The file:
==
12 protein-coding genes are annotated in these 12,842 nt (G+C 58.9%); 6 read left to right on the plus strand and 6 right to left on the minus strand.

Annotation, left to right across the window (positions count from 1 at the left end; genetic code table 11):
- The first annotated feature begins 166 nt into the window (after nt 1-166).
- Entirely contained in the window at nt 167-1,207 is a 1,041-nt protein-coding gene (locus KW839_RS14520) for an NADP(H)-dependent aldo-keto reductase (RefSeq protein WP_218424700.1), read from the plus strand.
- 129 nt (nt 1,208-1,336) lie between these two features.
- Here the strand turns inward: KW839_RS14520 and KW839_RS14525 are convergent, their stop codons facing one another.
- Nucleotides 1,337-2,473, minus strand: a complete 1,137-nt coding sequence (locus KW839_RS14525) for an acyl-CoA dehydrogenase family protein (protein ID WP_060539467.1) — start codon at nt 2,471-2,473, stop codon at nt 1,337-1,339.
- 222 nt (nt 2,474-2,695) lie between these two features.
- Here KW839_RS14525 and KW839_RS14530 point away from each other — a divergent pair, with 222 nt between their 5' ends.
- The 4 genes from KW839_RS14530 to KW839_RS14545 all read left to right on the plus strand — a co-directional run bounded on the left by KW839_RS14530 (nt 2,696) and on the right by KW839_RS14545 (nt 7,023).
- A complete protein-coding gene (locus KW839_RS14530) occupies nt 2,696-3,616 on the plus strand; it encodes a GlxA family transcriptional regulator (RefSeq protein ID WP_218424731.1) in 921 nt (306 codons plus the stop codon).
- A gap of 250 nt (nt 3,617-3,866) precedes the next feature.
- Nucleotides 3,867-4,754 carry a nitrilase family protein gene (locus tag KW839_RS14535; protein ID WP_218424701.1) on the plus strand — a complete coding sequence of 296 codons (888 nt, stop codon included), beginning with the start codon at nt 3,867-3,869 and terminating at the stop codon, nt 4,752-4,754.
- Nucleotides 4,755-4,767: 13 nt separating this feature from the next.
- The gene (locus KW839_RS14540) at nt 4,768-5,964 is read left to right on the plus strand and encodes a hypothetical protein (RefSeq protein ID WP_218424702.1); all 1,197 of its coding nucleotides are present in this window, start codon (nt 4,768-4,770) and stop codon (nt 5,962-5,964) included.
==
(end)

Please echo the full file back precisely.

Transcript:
12 protein-coding genes are annotated in these 12,842 nt (G+C 58.9%); 6 read left to right on the plus strand and 6 right to left on the minus strand.

Annotation, left to right across the window (positions count from 1 at the left end; genetic code table 11):
- The first annotated feature begins 166 nt into the window (after nt 1-166).
- Entirely contained in the window at nt 167-1,207 is a 1,041-nt protein-coding gene (locus KW839_RS14520) for an NADP(H)-dependent aldo-keto reductase (RefSeq protein WP_218424700.1), read from the plus strand.
- 129 nt (nt 1,208-1,336) lie between these two features.
- Here the strand turns inward: KW839_RS14520 and KW839_RS14525 are convergent, their stop codons facing one another.
- Nucleotides 1,337-2,473, minus strand: a complete 1,137-nt coding sequence (locus KW839_RS14525) for an acyl-CoA dehydrogenase family protein (protein ID WP_060539467.1) — start codon at nt 2,471-2,473, stop codon at nt 1,337-1,339.
- 222 nt (nt 2,474-2,695) lie between these two features.
- Here KW839_RS14525 and KW839_RS14530 point away from each other — a divergent pair, with 222 nt between their 5' ends.
- The 4 genes from KW839_RS14530 to KW839_RS14545 all read left to right on the plus strand — a co-directional run bounded on the left by KW839_RS14530 (nt 2,696) and on the right by KW839_RS14545 (nt 7,023).
- A complete protein-coding gene (locus KW839_RS14530) occupies nt 2,696-3,616 on the plus strand; it encodes a GlxA family transcriptional regulator (RefSeq protein ID WP_218424731.1) in 921 nt (306 codons plus the stop codon).
- A gap of 250 nt (nt 3,617-3,866) precedes the next feature.
- Nucleotides 3,867-4,754 carry a nitrilase family protein gene (locus tag KW839_RS14535; protein ID WP_218424701.1) on the plus strand — a complete coding sequence of 296 codons (888 nt, stop codon included), beginning with the start codon at nt 3,867-3,869 and terminating at the stop codon, nt 4,752-4,754.
- Nucleotides 4,755-4,767: 13 nt separating this feature from the next.
- The gene (locus KW839_RS14540) at nt 4,768-5,964 is read left to right on the plus strand and encodes a hypothetical protein (RefSeq protein ID WP_218424702.1); all 1,197 of its coding nucleotides are present in this window, start codon (nt 4,768-4,770) and stop codon (nt 5,962-5,964) included.